As Chairman of the Alliance for Aging Research, I want to remind you just how far we’ve come—and yet still how far we must travel. In 2011, we asked Congress to do the right thing and include the Medicare Annual Wellness Visit as an important benefit for participants in the program. When they did, it felt like a great victory and a reason to celebrate. Everybody was a winner!
Now we want to remind caregivers that vaccines also ought to be talked about in the Medicare Annual Wellness Visit.
The Alliance recently commissioned a survey, distributed to primary care physicians and nurse practitioners, that found that vaccine discussions as part of prevention planning are a low priority at the Medicare Annual Wellness Visit. Primary care practitioners and nurse practitioners ranked ten different topics based on how they prioritize discussing them during the Medicare Annual Wellness visit. The rank scores were averaged across all ten priorities. Vaccines are in the bottom tier of priorities discussed during the Medicare Annual Wellness visit, with an average score of 6.6. Only 2 percent of respondents say vaccines are the top priority during the Medicare Annual Wellness Visit.
The study also found that more education is needed to overcome patient awareness barriers. The online survey was commissioned to better understand how the Medicare Annual Wellness Visit is implemented to promote, track, and educate about CDC-recommended immunizations.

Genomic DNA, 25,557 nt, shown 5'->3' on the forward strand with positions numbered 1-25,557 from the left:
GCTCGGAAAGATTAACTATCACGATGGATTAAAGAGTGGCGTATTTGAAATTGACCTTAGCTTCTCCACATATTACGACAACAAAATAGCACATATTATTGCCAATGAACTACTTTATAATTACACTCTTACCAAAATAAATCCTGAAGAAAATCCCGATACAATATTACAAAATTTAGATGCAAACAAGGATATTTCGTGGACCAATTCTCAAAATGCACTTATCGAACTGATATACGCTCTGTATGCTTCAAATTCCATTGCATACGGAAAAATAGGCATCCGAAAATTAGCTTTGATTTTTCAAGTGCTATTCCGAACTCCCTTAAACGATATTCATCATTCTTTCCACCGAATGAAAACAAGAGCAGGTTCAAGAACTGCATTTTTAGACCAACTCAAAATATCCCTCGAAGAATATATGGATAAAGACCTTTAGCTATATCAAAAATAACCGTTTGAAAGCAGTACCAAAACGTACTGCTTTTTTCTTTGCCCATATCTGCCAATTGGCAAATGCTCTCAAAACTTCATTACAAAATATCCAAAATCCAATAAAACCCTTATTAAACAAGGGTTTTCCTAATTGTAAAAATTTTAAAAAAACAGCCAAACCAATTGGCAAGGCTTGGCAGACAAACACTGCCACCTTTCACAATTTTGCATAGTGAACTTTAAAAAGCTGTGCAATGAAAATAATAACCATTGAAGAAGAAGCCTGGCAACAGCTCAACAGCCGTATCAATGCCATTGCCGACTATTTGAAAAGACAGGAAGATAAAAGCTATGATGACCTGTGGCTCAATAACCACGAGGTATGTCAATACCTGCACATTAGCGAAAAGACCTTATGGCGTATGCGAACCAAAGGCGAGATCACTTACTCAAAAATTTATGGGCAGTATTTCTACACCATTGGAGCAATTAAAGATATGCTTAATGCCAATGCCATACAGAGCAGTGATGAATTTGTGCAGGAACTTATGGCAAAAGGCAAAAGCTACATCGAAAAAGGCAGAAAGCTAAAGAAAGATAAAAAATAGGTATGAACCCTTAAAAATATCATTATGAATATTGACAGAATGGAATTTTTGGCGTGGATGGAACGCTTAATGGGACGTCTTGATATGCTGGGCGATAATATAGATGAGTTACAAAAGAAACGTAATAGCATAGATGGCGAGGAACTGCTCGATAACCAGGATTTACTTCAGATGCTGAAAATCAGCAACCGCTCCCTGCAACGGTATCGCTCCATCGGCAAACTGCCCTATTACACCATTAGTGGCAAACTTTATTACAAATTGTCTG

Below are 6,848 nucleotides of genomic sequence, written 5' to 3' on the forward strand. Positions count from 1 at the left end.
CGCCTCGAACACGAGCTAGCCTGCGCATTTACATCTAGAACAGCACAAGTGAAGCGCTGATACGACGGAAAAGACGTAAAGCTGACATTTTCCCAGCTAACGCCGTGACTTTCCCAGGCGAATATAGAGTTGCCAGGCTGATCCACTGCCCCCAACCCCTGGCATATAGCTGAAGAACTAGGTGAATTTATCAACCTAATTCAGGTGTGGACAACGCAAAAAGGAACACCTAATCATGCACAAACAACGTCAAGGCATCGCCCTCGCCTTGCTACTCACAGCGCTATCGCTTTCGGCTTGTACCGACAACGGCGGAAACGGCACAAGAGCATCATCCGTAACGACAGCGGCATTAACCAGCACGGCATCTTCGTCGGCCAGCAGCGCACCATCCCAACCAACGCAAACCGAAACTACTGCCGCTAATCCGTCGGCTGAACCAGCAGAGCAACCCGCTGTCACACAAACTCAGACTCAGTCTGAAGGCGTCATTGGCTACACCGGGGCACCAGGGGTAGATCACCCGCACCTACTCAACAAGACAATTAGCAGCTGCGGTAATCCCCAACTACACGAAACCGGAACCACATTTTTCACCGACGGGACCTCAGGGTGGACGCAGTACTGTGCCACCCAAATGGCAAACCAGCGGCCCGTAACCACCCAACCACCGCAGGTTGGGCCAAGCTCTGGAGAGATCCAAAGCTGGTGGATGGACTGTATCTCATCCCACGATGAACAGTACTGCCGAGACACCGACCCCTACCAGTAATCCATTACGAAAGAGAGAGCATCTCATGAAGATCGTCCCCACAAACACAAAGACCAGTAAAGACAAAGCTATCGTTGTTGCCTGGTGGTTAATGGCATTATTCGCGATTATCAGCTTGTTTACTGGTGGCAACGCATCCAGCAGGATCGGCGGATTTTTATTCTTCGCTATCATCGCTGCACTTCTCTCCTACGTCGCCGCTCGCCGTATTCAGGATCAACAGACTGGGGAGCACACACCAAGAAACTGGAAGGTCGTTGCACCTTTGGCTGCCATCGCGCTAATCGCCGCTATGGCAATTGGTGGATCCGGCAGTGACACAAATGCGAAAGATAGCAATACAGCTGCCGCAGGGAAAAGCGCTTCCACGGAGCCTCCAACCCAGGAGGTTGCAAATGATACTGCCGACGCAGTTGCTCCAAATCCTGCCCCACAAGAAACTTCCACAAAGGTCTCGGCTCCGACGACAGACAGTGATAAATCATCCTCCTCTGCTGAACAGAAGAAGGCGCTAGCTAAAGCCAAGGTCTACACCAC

The Alliance has done a nice job of distributing the results of this important work. A webinar on the topic was held on August 27, that discusses the findings in detail. The findings have been made available to the public online. It is worth your time to review the brief presentation. Suffice it to say, more needs to be done.
We know now that further education of physicians, nurse practitioners, and Medicare beneficiaries is required to fully realize the promises of the Medicare Wellness Visit, especially in connection to vaccines. Let’s take the next steps needed to create greater awareness of the benefit and its critical vaccine component. Let’s find new ways to communicate with these important audiences. Let’s find a new way to remind them all that the incentive for vaccination is best appreciated before getting sick. We should tell everyone we know that vaccination needs to be a top priority—it’s good for patients and pocketbooks.
Jim Scott serves as the chair of the Alliance for Aging Research’s Board of Directors. He is also the president and CEO at Applied Policy in Washington, D.C.